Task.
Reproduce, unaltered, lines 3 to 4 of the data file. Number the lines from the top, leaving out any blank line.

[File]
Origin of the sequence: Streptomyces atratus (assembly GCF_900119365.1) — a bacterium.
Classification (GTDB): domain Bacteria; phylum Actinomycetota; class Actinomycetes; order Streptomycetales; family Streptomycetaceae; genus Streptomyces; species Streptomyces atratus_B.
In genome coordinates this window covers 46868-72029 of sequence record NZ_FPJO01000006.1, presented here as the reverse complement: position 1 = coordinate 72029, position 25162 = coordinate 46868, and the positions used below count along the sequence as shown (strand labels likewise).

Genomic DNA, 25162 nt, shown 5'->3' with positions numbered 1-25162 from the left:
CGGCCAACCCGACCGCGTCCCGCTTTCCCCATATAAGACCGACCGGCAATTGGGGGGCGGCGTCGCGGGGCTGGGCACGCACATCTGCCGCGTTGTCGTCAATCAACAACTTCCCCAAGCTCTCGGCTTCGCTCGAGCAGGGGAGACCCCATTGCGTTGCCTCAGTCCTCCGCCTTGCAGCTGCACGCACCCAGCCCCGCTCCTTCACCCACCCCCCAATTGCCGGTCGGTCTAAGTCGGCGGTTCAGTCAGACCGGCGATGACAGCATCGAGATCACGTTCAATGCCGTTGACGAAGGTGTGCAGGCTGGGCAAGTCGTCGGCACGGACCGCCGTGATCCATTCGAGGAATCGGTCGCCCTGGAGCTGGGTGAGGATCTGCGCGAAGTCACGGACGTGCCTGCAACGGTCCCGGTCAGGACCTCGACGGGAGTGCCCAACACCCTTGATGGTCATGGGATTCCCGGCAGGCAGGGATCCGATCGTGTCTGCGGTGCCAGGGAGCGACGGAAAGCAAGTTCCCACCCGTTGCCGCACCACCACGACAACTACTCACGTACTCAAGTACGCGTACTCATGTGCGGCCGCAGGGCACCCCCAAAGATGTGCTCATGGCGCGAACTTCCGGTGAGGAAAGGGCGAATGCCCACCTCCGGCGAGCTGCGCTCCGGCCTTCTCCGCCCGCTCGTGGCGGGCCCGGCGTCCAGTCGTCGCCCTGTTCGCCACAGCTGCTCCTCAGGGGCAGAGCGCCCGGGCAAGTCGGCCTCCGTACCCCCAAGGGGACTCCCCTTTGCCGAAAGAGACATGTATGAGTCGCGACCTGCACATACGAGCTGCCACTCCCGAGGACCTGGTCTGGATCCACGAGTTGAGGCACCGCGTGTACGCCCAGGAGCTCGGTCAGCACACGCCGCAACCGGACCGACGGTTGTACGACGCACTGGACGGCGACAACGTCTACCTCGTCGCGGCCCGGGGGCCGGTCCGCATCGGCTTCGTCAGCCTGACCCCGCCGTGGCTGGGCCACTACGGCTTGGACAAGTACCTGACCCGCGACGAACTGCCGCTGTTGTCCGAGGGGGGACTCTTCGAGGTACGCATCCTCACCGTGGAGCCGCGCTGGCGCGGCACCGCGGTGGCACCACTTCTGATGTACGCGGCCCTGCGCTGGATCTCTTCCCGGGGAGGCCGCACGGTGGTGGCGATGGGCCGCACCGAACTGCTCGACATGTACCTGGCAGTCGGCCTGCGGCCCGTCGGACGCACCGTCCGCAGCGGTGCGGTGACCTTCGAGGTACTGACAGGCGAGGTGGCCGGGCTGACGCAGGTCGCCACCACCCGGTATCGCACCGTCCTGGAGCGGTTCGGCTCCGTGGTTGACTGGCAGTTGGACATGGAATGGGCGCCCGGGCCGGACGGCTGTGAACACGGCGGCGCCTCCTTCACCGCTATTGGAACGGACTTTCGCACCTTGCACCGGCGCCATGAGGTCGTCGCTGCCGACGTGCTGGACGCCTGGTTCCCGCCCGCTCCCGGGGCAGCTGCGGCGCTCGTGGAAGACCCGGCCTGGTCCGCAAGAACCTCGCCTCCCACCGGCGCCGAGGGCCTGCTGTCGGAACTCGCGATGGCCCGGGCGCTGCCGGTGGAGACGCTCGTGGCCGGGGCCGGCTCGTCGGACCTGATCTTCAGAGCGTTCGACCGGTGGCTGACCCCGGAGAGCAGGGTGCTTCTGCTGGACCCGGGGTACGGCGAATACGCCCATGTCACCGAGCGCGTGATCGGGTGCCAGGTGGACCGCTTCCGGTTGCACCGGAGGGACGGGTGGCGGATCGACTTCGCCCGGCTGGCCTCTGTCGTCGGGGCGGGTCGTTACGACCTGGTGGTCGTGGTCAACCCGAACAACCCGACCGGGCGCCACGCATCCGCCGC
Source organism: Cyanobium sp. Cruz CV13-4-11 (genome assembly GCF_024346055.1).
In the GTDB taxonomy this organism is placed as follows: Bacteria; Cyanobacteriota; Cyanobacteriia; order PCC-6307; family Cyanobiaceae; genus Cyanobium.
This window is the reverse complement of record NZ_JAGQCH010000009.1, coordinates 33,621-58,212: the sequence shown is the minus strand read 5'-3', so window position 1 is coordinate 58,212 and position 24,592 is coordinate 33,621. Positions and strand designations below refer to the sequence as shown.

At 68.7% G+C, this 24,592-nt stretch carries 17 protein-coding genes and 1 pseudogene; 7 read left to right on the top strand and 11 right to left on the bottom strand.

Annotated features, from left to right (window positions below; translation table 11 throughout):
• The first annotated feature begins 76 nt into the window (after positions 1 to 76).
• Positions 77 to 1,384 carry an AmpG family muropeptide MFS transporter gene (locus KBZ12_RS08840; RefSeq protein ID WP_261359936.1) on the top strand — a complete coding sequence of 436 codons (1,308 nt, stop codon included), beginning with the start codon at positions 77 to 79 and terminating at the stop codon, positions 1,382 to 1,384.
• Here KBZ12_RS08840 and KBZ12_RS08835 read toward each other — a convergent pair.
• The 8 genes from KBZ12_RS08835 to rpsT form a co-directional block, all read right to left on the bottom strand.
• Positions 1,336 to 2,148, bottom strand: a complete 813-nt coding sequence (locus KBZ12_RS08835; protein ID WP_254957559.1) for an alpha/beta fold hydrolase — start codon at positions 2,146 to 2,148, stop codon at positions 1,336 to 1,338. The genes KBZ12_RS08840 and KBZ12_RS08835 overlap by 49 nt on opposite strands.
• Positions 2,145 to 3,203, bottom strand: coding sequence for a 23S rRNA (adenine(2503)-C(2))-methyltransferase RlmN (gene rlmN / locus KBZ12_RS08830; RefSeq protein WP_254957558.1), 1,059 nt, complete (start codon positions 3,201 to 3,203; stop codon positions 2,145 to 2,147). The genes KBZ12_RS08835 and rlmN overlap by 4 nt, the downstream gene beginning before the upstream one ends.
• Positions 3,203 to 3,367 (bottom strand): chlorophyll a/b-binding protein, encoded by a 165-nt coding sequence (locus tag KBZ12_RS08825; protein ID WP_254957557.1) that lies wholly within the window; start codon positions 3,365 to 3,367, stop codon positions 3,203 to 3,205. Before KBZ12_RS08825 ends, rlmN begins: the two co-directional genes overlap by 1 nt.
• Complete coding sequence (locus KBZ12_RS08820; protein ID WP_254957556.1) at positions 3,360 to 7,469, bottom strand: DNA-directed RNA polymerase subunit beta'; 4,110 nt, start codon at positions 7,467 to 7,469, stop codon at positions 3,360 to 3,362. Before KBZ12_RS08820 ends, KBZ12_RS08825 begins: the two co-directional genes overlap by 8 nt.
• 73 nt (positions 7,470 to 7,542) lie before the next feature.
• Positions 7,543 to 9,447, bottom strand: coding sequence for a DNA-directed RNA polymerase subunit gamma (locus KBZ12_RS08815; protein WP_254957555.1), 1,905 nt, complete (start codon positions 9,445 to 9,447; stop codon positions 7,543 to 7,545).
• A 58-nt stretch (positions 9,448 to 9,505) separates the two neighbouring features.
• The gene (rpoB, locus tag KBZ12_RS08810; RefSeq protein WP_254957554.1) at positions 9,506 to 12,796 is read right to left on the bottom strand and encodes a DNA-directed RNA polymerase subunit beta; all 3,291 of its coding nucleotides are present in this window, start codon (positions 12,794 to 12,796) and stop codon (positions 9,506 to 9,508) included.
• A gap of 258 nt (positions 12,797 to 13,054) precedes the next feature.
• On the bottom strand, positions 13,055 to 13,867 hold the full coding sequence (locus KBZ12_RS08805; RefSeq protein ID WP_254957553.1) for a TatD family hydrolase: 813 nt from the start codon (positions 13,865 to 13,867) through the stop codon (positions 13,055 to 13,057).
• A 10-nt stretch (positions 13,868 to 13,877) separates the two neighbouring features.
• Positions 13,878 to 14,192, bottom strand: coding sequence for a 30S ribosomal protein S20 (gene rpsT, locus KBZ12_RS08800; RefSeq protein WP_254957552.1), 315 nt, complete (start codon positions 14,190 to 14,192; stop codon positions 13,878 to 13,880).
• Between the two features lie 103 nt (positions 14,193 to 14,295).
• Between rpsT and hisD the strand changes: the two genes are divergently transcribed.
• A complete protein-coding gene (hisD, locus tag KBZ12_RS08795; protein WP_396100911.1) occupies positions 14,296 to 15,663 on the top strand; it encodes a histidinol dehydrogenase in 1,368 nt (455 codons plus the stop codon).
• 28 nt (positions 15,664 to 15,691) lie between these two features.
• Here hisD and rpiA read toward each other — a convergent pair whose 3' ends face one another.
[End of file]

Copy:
In genome coordinates this window covers 46868-72029 of sequence record NZ_FPJO01000006.1, presented here as the reverse complement: position 1 = coordinate 72029, position 25162 = coordinate 46868, and the positions used below count along the sequence as shown (strand labels likewise).

Genomic DNA, 25162 nt, shown 5'->3' with positions numbered 1-25162 from the left: